Multiple Myeloma an incurable disease, but I have spent the last 25 years in remission using a blend of conventional oncology and evidence-based nutrition, supplementation, and lifestyle therapies from peer-reviewed studies that your oncologist probably hasn't told you about.
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A multiple myeloma prognosis of a newly diagnosed multiple myeloma (NDMM) patient is critical. While it is common to have your MM be genetically different from the average, differences can translate into poorer responses to chemotherapy regimens. And as we all know, “poorer responses” can mean shorter progression-free survival (PFS) and shorter overall survival (OR).
The challenge to the NDMM patient then, is how to identify and then treat cytogenetic abnormalities. The study linked and excerpted below explains how a MMer’s cytogenetic prognostic index supports the idea of identifying abonormalities.
When I sat down to write the post, my first thought was that I had no idea of what “normal” MM cytogenics are. I’ve been studying MM for years and I’ve never found a study talking about normal MM genetics- only studies citing ABNORMAL MM cytogenetics.
On the issue of what normal MM genetics are…is that MM is characterized by heterogeneity (diverse genetic make-up) so, as far as I can make out, abnormal cytogenetics is the presence of one of the differences. There is no “normal” only abnormal.
So if I understand the cytogenetic PI, it is a predictor of what happens if you, the NDMM, has one of the bad genetic abnormalities. And those are:
If your genetic testing says that you have one or more of any of those markers, it means that your MM is more difficult to treat. More difficult to treat means shorter PFS and OS.
All the more reason to include a MM specialist on your team…
Have you been diagnosed with MM? Scroll down the page, post a question or comment to learn more about your increadibly complicated blood cancer.
Hang in there,
“To analyze the fluorescent in situ hybridization (FISH) data and the association with clinical characteristics, therapy response, and survival time in patients with multiple myeloma…
Multiple myeloma is characterized by a high occurrence of chromosomal aberrations. 1q21 amplification and t(4;14) are the most common abnormalities. Multiple cytogenetic abnormalities are frequently observed in the same one patient.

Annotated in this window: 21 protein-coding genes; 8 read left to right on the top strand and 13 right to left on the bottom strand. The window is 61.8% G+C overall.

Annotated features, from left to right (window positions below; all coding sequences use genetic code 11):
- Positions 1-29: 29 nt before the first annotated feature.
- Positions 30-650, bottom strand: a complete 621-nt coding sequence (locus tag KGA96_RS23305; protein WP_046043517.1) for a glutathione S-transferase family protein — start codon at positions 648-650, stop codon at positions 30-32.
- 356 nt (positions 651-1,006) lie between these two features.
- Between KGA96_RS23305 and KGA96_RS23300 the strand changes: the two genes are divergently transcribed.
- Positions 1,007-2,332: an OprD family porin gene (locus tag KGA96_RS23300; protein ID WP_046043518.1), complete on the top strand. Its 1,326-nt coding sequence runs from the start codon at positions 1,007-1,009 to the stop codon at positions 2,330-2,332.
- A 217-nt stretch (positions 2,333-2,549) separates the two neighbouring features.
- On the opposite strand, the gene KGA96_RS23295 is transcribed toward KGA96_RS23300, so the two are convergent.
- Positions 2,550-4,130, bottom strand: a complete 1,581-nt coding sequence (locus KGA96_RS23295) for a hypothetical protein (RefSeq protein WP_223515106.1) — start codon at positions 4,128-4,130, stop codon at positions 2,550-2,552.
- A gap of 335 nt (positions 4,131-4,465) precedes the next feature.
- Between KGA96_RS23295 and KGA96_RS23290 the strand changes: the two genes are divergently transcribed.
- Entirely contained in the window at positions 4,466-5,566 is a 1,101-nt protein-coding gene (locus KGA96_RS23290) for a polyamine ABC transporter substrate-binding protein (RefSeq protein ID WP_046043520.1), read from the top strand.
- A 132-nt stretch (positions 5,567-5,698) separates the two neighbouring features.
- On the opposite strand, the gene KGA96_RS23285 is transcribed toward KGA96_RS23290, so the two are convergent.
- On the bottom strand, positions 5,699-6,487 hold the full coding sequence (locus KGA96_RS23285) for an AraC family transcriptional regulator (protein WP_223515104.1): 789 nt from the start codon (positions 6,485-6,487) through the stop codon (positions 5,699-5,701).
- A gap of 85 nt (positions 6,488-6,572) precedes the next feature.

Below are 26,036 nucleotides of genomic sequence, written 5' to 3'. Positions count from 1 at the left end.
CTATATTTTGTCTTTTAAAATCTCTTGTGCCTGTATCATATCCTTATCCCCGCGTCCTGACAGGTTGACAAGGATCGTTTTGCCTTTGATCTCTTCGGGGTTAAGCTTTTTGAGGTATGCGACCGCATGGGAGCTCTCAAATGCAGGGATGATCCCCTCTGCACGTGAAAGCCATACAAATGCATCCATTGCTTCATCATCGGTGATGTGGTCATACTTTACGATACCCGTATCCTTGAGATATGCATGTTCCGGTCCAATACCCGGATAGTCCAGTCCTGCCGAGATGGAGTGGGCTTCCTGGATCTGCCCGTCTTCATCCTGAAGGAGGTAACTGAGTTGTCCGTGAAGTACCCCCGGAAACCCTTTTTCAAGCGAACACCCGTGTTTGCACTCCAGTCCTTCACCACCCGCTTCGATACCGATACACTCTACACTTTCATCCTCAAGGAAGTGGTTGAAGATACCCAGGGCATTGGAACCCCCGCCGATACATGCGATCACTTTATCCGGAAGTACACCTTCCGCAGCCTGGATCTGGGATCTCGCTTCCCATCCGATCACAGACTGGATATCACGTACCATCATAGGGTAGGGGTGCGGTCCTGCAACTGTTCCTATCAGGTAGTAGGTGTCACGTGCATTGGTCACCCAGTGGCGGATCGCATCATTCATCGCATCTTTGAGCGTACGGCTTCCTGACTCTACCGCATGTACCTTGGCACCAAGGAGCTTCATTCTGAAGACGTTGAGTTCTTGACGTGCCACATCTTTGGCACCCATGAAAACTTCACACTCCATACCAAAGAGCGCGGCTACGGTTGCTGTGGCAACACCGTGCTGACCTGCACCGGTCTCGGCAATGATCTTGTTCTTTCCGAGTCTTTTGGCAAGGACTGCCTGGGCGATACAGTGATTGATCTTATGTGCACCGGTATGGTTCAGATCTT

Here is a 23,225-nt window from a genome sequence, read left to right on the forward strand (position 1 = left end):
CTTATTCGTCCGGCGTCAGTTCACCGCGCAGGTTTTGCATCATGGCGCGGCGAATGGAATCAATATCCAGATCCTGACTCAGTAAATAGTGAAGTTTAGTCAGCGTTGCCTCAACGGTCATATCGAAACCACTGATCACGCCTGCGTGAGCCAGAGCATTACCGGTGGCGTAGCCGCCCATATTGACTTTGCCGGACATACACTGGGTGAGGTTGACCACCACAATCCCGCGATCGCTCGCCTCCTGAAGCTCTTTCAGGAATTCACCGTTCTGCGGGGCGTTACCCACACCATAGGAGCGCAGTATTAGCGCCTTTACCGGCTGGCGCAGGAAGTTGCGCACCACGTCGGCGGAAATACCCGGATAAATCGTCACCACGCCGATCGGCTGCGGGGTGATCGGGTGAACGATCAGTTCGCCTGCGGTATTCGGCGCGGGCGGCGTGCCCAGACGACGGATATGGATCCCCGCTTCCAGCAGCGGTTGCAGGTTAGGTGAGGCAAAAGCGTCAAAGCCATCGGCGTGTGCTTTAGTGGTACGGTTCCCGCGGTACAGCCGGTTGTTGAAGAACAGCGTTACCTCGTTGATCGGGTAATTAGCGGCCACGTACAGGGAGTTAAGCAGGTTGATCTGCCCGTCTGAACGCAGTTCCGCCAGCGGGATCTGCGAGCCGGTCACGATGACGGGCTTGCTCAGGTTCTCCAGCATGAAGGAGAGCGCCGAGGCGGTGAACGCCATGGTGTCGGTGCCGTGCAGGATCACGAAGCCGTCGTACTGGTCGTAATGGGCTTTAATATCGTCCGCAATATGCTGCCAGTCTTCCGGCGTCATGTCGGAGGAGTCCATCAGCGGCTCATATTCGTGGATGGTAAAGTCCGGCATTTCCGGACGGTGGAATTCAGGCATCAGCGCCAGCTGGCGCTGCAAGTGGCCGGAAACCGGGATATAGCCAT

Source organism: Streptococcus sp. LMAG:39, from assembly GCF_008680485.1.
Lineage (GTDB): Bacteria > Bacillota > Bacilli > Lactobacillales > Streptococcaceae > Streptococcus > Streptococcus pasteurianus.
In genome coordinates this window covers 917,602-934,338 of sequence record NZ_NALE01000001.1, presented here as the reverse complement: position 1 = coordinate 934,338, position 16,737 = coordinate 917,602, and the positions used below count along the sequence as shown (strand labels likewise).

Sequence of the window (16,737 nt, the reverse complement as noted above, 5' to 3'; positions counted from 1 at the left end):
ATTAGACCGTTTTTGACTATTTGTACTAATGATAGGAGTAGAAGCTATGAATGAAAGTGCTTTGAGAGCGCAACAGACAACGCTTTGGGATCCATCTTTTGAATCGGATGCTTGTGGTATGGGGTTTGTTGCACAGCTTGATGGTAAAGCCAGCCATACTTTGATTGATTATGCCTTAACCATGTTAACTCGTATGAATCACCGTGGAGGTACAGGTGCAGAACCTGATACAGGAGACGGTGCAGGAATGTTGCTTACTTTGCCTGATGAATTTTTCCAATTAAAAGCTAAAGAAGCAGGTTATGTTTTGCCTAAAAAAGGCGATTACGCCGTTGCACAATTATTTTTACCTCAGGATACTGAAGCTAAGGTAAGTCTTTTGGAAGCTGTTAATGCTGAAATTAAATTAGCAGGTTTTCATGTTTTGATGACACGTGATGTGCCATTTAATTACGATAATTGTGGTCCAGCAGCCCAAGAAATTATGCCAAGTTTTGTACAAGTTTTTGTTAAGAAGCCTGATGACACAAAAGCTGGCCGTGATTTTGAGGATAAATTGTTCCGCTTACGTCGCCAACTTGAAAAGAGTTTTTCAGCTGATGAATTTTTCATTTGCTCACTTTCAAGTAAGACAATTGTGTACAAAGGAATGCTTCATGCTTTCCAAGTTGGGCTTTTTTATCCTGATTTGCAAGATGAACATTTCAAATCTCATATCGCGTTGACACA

The total response rate, CR rate, and OS time are worse in cytogenetic abnormal patients compared with cytogenetic normal patients. Patients with 17p deletion have a very poor prognosis. Future goals of therapy will be to achieve minimal residual disease, biomarkers, and genomic data, which might provide a better estimate of the depth of response to therapy and OS…”
“The wide heterogeneity in multiple myeloma (MM) outcome is driven mainly by cytogenetic abnormalities. The current definition of high-risk profile is restrictive and oversimplified. To adapt MM treatment to risk, we need to better define a cytogenetic risk classification. To address this issue, we simultaneously examined the prognostic impact of del(17p); t(4;14); del(1p32); 1q21 gain; and trisomies 3, 5, and 21 in a cohort of newly diagnosed patients with MM.
Data were obtained from 1,635 patients enrolled in four trials implemented by the Intergroupe Francophone du Myélome. The oldest collection of data were used for model development and internal validation. For external validation, one of the two independent data sets was used to assess the performance of the model in patients treated with more current regimens. Six cytogenetic abnormalities were identified as clinically relevant, and a prognostic index (PI) that was based on the parameter estimates of the multivariable Cox model was computed for all patients.
In all data sets, a higher PI was consistently associated with a poor survival outcome. Dependent on the validation cohorts used, hazard ratios for patients in the high-risk category for death were between six and 15 times higher than those of patients in the low-risk category. Among patients with t(4;14) or del(17p), we observed a worse survival in those classified in the high-risk category than in those in the intermediate-risk category. The PI showed good performance for discriminating between patients who died and those who survived (Harrell’s concordance index greater than 70%).
The cytogenetic PI improves the classification of newly diagnosed patients with MM in the high-risk group compared with current classifications. These findings may facilitate the development of risk-adapted treatment strategies.”